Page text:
Many people will agree that practical experience is a great way to learn. In fact, if you’ve been around the block a time or two, the old adage “experience is the best teacher” is probably anchored in your mindset. But that line of thinking can cause big problems for businesses, and was best summed up by Will Rogers when he said, “The trouble with using experience as your guide is that sometimes the final exam comes first, then the lesson.”
Why troublesome? Because there is definitely a negative impact on individuals and organizations when continuing education is downplayed or, even worse, when formal training and development is completely discontinued. Let’s face it, formal training and development is often necessary. When you hire employees, it would be convenient if they would be adept at every skill the job requires or will require in the future. But that’s not realistic.
Demands change, so businesses have to adapt quickly, which means managers need to take on a growth mindset. Managers with growth mindsets believe that they and their teams can learn, change and develop new skills as needed. They focus on building a “learning-ready” organization, and they do it by focusing on three points of emphasis:
1) Individual Learning - For the organization to become smarter, individual employees need to change, grow, adapt and take charge of their learning paths. Employees should exhibit the energy, willingness and desire to learn. They absorb new information through experiences in their everyday work and through learning opportunities that expose them to new ideas, concepts and perspectives.
2) Shared Learning - About 70 percent of what we learn is gained through individual experience, while only 20 percent is information shared by others. (The remaining 10 percent occurs through formal training.)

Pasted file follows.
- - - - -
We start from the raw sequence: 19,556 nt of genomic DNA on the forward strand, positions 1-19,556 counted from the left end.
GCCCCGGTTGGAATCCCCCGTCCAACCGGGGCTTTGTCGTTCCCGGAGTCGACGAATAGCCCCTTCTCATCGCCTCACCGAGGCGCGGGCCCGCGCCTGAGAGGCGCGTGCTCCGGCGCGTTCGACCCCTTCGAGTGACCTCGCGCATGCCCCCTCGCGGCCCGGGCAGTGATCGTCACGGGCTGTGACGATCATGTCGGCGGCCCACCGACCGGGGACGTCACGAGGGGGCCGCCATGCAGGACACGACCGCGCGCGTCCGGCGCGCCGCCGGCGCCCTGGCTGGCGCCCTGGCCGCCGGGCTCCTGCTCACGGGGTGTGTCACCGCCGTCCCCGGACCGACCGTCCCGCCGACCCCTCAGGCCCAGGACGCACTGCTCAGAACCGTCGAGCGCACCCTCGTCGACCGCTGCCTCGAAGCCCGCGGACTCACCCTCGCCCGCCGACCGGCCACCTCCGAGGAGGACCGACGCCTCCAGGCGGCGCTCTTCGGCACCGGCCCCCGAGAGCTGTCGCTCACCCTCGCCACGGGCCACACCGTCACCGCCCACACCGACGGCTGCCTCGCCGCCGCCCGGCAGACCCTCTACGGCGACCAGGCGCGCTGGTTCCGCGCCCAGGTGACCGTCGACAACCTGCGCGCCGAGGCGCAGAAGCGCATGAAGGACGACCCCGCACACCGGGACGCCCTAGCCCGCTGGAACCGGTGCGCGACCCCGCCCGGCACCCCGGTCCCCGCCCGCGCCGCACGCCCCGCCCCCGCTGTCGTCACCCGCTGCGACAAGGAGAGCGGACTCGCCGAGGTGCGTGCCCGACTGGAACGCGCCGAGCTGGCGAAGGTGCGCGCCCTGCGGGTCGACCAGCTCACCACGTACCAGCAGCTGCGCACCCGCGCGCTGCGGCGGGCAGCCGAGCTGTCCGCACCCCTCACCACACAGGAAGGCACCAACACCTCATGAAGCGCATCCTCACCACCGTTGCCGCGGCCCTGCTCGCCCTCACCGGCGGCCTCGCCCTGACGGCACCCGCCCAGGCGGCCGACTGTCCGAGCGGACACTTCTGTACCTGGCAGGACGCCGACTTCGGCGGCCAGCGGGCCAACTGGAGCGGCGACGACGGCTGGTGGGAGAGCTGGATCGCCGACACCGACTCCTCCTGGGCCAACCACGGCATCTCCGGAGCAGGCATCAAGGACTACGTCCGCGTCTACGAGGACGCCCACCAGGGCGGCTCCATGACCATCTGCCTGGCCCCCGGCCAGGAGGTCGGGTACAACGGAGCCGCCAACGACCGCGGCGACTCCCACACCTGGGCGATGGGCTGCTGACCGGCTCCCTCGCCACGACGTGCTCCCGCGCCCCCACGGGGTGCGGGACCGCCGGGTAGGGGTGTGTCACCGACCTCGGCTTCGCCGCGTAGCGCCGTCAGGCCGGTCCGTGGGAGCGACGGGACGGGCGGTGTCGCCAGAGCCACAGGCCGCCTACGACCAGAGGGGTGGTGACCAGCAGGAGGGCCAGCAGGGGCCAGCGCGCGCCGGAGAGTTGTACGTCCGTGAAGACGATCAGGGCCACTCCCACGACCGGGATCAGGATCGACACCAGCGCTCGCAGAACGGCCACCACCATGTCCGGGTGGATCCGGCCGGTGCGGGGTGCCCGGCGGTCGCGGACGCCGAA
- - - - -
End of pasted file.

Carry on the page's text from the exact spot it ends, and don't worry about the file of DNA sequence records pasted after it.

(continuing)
Shared learning takes the 70 percent of what each of us learns through hard-earned individual experience and makes it available to inform the work of others in our organization. It feeds on open communication, teamwork and mutual respect. Ideas for improvement are readily shared and adopted by the organization.
Both individual and shared learning are supported by learning systems that efficiently capture information and share it widely through the organization. A variety of information systems and learning resources are made available and utilized broadly.
The numbers bear out just how important corporate learning is. According to Bersin & Associates, companies with strong learning cultures are 92 percent more likely to be an agent of innovation, and from a bottom-line perspective, the Human Capital Institute says it costs 1/30th the amount of time and money to develop an employee as it does to hire from the outside.
In the long run, the only sustainable competitive advantage is your organization’s ability to learn faster than your competition. The question is: What’s your organization doing to keep up?
—This article courtesy of Mindleaders, www.mindleaders.com.